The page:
How's your FICO Score?

Because we live in a computer-driven world, you're probably not surprised to hear that your ability to repay your mortgage loan comes down to one number. Credit reporting agencies use your history of paying all types of loans in order to create your FICO score.

All three credit reporting agencies (Equifax, Experian and TransUnion) use a slightly different system to arrive at a credit score. Fair Isaac and Cooriginally developed this score. . While Experian still calls its score "FICO", TransUnion calls its score "Beacon" and Equifax uses "Empirica." While the formulas vary from one agency to another, all of the agencies use the following to calculate your score:

  • Your Credit History - Have you had credit for years, or for just a short time?
  • Payment History - Do you have any payments later than 30 days?
  • Credit Card Balances - How many accounts do you carry? How much do you owe on your accounts?
  • Requests for Credit - How many times have you had your credit checked for a loan?

These factors are assigned weights based on the formula being used. Each formula produces a single number which may vary slightly by agency. Credit scores can be as low as 300 and as high as 800. Higher scores are better. Most folks who want to get a mortgage have a score above 620.

Credit scores make a huge difference in your interest rate

Did you know? FICO scores affect more than your ability to get a loan. They also affect your interest rate. Lenders give lower interest rates to individuals with higher scores.

Can I raise my credit score?

How can you raise your FICO score? Because the FICO score is entirely based on your lifelong credit history, it's difficult to change it quickly. You should appeal for the credit agency to remove any incorrect data on your credit report, which is the only way to quickly improve your credit score.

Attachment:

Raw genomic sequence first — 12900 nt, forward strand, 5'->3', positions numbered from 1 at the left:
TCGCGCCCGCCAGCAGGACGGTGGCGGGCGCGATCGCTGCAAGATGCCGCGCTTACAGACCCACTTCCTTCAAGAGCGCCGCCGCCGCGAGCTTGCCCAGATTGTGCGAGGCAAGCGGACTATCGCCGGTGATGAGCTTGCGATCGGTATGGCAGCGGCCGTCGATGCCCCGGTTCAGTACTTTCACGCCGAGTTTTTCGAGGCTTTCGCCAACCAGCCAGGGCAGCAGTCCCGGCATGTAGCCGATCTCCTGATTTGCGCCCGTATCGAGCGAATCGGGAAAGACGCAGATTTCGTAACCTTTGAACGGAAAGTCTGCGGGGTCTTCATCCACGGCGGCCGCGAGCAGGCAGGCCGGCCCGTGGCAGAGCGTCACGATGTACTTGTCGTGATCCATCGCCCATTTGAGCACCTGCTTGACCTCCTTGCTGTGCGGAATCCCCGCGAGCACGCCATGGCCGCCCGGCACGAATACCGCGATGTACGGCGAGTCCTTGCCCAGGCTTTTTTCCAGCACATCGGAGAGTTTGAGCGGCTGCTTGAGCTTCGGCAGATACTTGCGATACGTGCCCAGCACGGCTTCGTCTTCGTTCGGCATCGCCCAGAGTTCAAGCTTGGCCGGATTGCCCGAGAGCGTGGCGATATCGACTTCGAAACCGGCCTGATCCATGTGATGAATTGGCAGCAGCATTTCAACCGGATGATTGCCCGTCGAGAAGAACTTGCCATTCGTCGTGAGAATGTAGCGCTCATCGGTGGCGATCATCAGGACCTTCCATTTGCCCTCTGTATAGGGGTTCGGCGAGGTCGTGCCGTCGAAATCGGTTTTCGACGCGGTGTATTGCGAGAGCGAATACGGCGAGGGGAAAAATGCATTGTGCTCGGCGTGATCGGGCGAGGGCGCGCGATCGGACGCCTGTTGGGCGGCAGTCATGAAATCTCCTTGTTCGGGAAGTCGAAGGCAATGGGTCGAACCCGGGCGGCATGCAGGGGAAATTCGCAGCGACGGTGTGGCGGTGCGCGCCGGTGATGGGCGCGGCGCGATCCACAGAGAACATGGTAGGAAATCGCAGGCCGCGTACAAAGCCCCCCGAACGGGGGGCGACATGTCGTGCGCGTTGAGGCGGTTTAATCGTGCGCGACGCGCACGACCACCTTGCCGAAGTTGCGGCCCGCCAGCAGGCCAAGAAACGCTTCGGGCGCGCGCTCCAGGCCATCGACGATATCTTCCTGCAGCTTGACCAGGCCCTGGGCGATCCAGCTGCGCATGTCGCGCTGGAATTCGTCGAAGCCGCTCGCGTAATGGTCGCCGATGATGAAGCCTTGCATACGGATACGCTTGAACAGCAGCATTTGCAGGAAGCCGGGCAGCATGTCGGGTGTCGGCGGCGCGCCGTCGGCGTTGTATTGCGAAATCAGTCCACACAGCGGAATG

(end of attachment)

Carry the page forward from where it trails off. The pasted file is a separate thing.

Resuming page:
Getting your credit score

Before you can improve your FICO score, you must get your score and be sure that the credit reports from each credit reporting agency are correct. Fair Isaac has created a web site (www.myFICO.com) that lets you do just that. It's inexpensive to quickly get your FICO from all three reporting agencies, along with your credit report. Also available are helpful information and online tools that help you analyze what actions might have the greatest impact on your FICO score.

You can get a federally-mandated free credit report once per year from the three major agencies at AnnualCreditReport.com. These reports do not include a free credit score, but it's very inexpensive to get one at the same time.

Now that you have all the facts, you will be a more informed consumer and you'll be better positioned to get the right mortgage for you.

Want to know more about your credit score? Call us at 3038627760.